Welcome to Fish 'n Fins Palau, your go-to expert dive shop for exploring the breathtaking underwater world of Palau. One of the most stunning dive sites we offer is German Wall, located on the southwest side of Ngemelis Island and northwest of German Channel.

With a distance of 24 miles (39 km) from Koror, German Wall is easily accessible by speedboat, taking 40 to 50 minutes to reach. Novice divers can enjoy this site, as it offers a range of depths from 3 to 120 feet (1 to 40 meters) and moderate to no currents, making it a comfortable and safe experience.

The reef formation at German Wall is a sheer vertical wall that runs along the entire length of Ngemelis Island, dropping straight down to 900 feet (274 meters) at its edge. At extreme low tide, the top of the reef will be exposed, providing an awe-inspiring sight. The marine life at German Wall is abundant and diverse, offering a thrilling adventure for any underwater enthusiast.

Pyramid Butterflyfish, Square Anthias, Moorish Idols, Sargent Major's, and Yellowtail Fusiliers are among the myriad of fish found all along the edge and top of the reef. Blue Face, Regal, and Emperor Angelfish are easily spotted, and dwarf angelfish, such as Coral Beauty, Keyhole, and Gray's, dart in and around the coral heads at the top of the reef. Clarki and Blue Stripped Clownfish with their host anemones are also scattered along the reef. Hawksbill Turtles like to feed and rest at the top of the reef, and if approached slowly, they can be observed up close. White Tip and Nurse Sharks sleep on the sandy bottom, making for a truly unforgettable sight.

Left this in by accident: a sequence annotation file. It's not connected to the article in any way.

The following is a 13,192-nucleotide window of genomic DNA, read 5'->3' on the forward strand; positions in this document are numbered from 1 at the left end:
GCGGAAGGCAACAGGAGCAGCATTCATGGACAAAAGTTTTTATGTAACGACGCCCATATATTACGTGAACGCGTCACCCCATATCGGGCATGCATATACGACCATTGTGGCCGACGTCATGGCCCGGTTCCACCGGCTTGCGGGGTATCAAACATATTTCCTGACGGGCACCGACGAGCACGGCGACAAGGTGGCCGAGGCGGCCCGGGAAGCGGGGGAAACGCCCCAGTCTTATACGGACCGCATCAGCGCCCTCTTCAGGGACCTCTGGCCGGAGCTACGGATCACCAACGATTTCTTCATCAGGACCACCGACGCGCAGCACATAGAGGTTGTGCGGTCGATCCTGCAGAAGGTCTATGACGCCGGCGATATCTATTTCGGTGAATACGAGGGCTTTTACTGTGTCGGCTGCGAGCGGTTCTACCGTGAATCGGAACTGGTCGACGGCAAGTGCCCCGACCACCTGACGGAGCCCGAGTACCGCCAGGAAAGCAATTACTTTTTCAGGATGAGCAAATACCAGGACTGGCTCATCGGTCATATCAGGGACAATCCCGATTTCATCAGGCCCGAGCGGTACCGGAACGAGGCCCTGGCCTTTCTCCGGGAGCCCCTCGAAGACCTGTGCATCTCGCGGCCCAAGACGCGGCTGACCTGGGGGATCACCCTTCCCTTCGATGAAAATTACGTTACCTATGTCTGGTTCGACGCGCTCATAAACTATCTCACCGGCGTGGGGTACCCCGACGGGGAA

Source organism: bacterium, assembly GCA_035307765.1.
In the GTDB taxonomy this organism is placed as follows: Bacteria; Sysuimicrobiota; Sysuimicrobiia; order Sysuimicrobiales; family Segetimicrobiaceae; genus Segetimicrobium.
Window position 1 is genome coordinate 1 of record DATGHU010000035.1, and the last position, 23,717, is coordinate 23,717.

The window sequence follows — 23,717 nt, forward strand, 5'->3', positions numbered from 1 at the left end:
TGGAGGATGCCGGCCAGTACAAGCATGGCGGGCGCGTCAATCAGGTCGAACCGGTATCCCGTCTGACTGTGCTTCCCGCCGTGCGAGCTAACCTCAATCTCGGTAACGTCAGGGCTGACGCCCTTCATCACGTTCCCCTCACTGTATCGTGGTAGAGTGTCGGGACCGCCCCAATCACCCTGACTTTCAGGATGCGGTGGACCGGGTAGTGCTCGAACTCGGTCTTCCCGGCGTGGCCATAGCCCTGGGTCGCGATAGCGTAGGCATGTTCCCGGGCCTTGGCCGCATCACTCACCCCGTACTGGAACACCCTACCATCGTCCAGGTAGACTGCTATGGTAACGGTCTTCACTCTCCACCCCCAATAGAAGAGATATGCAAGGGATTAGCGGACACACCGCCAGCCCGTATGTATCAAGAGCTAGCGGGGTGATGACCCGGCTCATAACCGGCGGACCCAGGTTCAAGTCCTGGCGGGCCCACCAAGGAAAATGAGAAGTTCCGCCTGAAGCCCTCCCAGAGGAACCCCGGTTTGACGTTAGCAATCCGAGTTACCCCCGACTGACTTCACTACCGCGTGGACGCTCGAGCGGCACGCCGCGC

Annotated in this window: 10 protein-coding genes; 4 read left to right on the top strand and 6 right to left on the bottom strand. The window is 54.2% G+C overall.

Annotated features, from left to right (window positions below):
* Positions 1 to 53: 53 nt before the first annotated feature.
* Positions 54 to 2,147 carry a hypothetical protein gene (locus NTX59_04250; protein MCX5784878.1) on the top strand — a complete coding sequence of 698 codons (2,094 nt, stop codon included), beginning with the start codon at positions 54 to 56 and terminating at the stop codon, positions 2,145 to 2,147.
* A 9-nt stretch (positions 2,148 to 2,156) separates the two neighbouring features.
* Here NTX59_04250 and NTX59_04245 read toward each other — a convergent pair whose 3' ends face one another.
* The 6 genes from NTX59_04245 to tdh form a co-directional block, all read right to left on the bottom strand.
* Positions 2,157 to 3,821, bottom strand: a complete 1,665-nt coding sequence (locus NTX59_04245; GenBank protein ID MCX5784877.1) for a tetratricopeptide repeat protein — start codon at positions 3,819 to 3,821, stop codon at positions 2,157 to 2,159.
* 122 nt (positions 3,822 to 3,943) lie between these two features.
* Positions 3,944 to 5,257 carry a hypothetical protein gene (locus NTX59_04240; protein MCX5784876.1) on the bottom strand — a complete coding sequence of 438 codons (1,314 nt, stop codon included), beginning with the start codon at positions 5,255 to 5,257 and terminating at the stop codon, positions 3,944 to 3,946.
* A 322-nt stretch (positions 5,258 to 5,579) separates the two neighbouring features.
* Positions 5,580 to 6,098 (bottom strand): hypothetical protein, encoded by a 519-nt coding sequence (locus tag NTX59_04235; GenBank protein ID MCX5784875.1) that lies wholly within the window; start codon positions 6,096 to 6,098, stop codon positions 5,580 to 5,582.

underwater photo - left side of the photo red whip corals - center and right side a dotted sweet lip fish, a diver watching the fish in the back ground

The dive at German Wall starts from one of two buoys, depending on which direction the current is flowing. It's best to dive in both directions to fully appreciate the stunning beauty of the site. As you drop down into the clear water, you'll find yourself drifting with the current at a depth of 40 to 60 feet (12 to 18 meters). Should the current change, simply pick another depth and continue back in the direction you started.

The sea fans that jut out from the wall make an excellent background for spectacular photo ops, and soft corals whose colors range from deep violet to hot pink are everywhere. Schools of Pyramid Butterflyfish and Square Anthias forage for plankton just a few feet from the wall, while Gray Reef, White Tip, and solitary Leopard sharks patrol back and forth along the drop-off. Leather corals are abundant, and in some areas, they hide the underlying reef substrate. With a keen eye, you may be able to spot Leaf fish, Stonefish, and the venomous Lionfish, so ornately camouflaged that they seem to melt into the rocks. As you do your 15-foot (3-meter) safety stop, drift along the top edge of the reef and marvel at all the colorful reef fish that dart in and out of the coral heads.

German Wall is not just a stunning dive site but also holds a fascinating history. Around 30 feet (10 meters) from the mooring buoy to the east, at a depth of 35 feet (12 meters), a large chain connected to a 6-foot (2-meter) steel sphere can be seen. This chain and ball were used during World War II to prevent the Japanese from entering the waterway leading to German Channel. Lieutenant Barnum from the US Navy conducted the operation, and the chain and ball on German Wall remained a mystery for 40 years until newly appointed Admiral Barnum returned to Palau in 1986 and told his story.